Northern Ireland saying no to Christianity in schools?

2 August 2022

Christian Concern’s Head of Education, Steve Beegoo, comments on the recent news that the High Court in Northern Ireland has ruled ‘Christian-only’ RE a ‘breach of human rights’.

All primary schools in Northern Ireland are currently required by law to have RE focused on Christianity. Primary Schools around the UK currently have a duty to provide a daily act of Christian worship, and for the Religious Education to be in the main Christian. But Northern Ireland has a higher standard. The predominantly Christianity-focused Religious Education required by the law in Northern Ireland has well reflected the significant influence of Christianity on the province. This standard has now been challenged by the High Court.

Humanist project

Campaign group Humanists UK, which campaigned for and funded the bringing of the case, is jubilant. The group explains in letters to its supporters:

“The High Court in Belfast just ruled today that Northern Ireland laws requiring Christian-only Religious Education and compulsory collective worship breach the Human Rights Act and the European Convention on Human Rights.”

We see in our education system an increasing pressure to expel Jesus Christ from our schools, and this has been seen further through the proposals in the recent Schools Bill. This judgment adds fuel to that fire. As the Humanist UK Director of Public Affairs and Policy, Richy Thompson states:

“This is a major victory for Northern Ireland Humanists…We need to take immediate action to see this ruling implemented in law —and to see its effects logically ripple out to the parliaments in England, Scotland, and Wales too. To do that, we’ll need an injection of funding to support our policy and communications in parliaments, assemblies, and councils across the UK.”


The right for any country to choose to be ‘Christian’ rather than plural is challenged by this ruling. The highest values being stated are those determined by the European Convention on Human Rights, and in the Human Rights Act. The foundation for all the benefits of true freedom is found in the love and truth of Jesus Christ. The world is loved by him and finds freedom in him. However, the global community is often seeking to enforce a pluralist ethos and welcoming in an exclusively pluralistic modus operandi for all, in the quest for a tolerance and respect for all which has no secure foundation.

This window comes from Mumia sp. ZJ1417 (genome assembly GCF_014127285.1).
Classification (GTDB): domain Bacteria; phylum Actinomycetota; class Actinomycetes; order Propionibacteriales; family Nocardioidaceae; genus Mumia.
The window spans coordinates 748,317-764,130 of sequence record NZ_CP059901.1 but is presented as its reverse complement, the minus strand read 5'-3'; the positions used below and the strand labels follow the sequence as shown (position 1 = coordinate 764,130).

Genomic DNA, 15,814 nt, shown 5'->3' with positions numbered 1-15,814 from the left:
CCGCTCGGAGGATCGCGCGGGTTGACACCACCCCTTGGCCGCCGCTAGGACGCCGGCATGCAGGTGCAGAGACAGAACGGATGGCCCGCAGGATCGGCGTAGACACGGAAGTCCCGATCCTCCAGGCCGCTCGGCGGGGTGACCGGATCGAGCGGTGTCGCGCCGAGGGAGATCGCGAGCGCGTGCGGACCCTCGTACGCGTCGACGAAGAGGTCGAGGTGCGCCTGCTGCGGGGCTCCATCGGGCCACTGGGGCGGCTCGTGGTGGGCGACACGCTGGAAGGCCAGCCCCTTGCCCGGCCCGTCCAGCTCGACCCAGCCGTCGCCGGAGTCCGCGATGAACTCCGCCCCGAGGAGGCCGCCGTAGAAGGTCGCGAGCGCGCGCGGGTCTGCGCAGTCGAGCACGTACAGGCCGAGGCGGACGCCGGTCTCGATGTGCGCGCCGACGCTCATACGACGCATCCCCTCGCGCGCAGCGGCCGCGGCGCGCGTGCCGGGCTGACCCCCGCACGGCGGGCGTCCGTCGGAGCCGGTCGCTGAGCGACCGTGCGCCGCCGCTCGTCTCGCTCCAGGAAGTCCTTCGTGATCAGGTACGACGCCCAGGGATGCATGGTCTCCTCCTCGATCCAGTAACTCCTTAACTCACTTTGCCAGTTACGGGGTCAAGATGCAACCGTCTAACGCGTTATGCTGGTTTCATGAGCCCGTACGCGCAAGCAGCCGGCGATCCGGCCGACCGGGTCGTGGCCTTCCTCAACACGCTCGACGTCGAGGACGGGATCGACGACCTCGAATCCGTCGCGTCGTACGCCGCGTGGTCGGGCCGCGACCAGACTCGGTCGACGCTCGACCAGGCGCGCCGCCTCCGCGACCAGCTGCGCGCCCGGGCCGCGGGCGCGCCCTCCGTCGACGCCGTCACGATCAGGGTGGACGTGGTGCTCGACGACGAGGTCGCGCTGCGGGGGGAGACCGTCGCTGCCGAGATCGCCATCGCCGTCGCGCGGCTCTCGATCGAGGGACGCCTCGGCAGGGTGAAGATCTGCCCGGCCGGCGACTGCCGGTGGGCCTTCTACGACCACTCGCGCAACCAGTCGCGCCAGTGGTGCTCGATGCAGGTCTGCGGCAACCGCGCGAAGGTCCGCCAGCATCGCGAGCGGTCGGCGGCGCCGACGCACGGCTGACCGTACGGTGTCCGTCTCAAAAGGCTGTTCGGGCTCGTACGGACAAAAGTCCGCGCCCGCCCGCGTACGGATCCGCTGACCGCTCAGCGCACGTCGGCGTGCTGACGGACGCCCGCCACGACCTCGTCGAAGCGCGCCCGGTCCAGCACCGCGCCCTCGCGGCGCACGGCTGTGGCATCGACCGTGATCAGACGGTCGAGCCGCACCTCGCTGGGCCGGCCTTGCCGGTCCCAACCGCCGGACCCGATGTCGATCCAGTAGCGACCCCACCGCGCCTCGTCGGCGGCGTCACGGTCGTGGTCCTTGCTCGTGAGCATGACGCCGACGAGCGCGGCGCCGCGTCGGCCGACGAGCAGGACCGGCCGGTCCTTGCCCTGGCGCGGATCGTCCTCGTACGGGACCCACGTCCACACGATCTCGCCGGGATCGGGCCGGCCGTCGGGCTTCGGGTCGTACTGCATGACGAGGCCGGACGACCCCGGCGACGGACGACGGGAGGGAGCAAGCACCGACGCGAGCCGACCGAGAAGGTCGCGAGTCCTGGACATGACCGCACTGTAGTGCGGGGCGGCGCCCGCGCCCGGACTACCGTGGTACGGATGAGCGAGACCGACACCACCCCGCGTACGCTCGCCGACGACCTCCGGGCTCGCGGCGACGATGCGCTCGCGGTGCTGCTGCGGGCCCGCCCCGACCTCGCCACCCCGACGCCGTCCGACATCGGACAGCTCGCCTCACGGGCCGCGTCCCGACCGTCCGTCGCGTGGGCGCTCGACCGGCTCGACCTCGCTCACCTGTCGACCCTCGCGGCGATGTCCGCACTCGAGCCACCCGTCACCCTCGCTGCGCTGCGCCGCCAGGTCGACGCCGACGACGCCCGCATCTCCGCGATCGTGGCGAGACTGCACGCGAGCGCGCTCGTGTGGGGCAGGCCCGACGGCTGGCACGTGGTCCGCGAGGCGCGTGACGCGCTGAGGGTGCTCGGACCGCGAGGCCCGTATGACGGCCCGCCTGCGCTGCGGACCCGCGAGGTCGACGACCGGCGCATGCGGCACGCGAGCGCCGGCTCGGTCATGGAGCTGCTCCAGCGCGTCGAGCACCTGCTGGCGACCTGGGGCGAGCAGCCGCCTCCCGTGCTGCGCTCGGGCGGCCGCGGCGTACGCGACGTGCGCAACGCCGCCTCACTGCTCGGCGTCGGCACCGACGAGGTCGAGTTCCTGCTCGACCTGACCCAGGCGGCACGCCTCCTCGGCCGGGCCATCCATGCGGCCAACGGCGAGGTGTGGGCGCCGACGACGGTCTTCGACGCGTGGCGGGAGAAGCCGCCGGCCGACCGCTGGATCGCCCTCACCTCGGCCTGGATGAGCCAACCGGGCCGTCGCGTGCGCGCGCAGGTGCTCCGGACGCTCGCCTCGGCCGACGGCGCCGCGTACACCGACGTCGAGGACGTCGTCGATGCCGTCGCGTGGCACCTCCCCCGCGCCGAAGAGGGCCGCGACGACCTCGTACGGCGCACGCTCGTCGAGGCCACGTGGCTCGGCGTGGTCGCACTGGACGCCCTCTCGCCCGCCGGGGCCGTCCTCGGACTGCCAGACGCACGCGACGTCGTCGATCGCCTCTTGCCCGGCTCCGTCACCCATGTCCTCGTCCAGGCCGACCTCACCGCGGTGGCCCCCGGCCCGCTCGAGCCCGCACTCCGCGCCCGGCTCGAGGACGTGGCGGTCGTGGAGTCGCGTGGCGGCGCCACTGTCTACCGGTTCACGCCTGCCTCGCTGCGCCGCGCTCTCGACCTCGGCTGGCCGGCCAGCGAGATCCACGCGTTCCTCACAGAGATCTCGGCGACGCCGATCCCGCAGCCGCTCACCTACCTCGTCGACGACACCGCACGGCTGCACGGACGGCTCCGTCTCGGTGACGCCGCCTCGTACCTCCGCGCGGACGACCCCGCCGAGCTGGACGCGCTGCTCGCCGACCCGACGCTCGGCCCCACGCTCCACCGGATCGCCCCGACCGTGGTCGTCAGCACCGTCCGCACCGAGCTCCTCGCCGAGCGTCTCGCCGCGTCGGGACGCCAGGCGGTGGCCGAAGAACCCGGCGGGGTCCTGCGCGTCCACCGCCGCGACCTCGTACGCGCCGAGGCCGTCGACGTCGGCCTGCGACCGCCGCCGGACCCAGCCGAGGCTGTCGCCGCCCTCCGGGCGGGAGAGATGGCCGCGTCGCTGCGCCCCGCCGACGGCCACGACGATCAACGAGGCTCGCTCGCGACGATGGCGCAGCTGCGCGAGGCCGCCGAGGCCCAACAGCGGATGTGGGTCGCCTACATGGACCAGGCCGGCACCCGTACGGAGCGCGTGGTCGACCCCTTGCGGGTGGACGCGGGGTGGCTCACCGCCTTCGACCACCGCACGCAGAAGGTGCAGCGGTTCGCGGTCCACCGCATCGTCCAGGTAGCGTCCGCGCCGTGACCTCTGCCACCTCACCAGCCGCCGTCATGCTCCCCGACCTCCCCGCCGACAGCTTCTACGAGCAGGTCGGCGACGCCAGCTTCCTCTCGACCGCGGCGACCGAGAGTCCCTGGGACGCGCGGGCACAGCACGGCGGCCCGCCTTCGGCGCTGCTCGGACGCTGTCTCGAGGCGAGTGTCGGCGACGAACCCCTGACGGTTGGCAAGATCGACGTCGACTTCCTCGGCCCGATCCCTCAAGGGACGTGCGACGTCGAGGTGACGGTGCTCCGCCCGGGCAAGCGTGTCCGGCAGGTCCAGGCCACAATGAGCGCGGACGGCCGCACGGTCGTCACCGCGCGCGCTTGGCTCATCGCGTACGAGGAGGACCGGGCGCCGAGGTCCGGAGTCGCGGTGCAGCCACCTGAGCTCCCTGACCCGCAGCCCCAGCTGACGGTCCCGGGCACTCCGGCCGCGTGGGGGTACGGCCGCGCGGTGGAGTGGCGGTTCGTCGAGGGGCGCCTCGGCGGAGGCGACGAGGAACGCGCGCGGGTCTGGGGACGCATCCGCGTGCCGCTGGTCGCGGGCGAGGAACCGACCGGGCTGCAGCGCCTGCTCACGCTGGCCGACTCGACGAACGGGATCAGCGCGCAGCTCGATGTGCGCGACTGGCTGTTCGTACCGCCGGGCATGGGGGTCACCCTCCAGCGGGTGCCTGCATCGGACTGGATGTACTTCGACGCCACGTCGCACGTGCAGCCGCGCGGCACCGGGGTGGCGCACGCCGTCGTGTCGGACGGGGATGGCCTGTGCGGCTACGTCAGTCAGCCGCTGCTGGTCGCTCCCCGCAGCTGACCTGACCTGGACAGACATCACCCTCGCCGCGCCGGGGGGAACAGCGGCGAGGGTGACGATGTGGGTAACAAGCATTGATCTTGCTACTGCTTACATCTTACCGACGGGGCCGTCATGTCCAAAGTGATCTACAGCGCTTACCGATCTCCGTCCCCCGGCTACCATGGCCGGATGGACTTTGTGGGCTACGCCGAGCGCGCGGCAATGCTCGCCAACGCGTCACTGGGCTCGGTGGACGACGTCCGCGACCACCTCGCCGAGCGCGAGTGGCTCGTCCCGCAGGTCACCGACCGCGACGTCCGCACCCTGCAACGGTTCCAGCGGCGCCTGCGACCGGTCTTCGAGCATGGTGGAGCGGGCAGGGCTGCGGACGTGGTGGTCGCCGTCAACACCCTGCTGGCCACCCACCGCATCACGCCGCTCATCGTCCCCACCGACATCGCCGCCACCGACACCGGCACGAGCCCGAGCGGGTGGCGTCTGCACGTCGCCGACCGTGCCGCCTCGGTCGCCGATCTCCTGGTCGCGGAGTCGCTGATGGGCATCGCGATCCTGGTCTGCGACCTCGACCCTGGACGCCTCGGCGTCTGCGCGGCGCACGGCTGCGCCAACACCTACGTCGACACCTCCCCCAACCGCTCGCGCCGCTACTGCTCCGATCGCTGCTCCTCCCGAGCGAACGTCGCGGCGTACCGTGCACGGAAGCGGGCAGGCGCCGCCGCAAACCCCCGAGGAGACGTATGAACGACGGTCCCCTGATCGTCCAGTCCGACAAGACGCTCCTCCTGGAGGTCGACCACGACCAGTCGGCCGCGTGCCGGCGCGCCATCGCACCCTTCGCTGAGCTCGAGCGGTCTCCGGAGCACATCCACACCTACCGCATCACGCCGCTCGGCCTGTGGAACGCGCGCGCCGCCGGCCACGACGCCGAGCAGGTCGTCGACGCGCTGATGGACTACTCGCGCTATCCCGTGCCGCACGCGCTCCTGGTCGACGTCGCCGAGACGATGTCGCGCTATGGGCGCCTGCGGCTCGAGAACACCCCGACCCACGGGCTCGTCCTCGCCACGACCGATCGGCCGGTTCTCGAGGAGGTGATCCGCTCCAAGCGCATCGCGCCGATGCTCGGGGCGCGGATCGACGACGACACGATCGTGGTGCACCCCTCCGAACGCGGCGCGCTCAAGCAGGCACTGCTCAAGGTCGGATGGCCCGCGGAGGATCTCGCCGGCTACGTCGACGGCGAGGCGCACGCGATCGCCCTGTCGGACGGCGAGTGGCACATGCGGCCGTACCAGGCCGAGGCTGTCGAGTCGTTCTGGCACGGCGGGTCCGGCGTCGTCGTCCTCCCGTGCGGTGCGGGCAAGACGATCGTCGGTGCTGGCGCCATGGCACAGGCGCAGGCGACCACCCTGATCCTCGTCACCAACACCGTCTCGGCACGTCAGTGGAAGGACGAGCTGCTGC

The love of God, and the welcoming community of the kingdom of Jesus Christ is the true ground for all lasting tolerance, respect and love for one another. Yet Jesus Christ and his welcoming ‘Follow Me’ message is increasingly being denied to our children in schools, as the Humanist project proceeds. This will not lead to less hateful societies, as the enforced values of pluralism in all schools creates a new orthodoxy opposed to the forgiveness, salvation and reconciliation found only through Jesus Christ.


Darragh Mackin of Phoenix Law commented on the ruling: “The court has ruled that the core curriculum needs to be changed so it teaches children about Christianity, as opposed to being Christians – that is not the job of a school”.

This exemplifies the final stages of the secularisation of all state schools, many of which were once funded by, governed by and staffed by Christians. The church is leaving the schools to the state to impose its pluralistic vision of the world onto all children. Christians may no longer expect our children to be encouraged in their Christian faith by those that teach them in state schools. In fact all the evidence shows they are actively proselytised away from the Christian faith.

Clearly ‘the job of the school’ is now seen to be the indoctrination into secular pluralism.

Irish response

DUP MP Carla Lockhart, Chair of the Lords and Commons Families and Child Protection Group, commented that principals, teachers and parents expressed “strong opposition” to the ruling. She asked if the “rapid creep” of courts into Government policies meant judges should replace elected legislators. TUV leader Jim Allister said the ruling was “a frontal attack” on the Christian ethos of schools. Both he and Ms Lockhart said pupils already have a right to opt out of any Christian teaching.


Here at Christian Concern we are regularly supporting legal cases for free for our clients; an increasing number regarding education and freedom of religion. Our legal support, lobbying efforts and working together with hundreds of individuals and multiple Christian organisations all require resources. The Humanists will be using this ruling to raise significant further funds towards their ends of removing Christianity from every aspect of public life.


As the battle intensifies, we at Christian Concern continue to stand for the freedom to encourage children to follow Jesus Christ in church, at home and at school. This is all under threat. We want to protect the freedom not to be indoctrinated by the secularising and sexualising influences being promoted to them across society.

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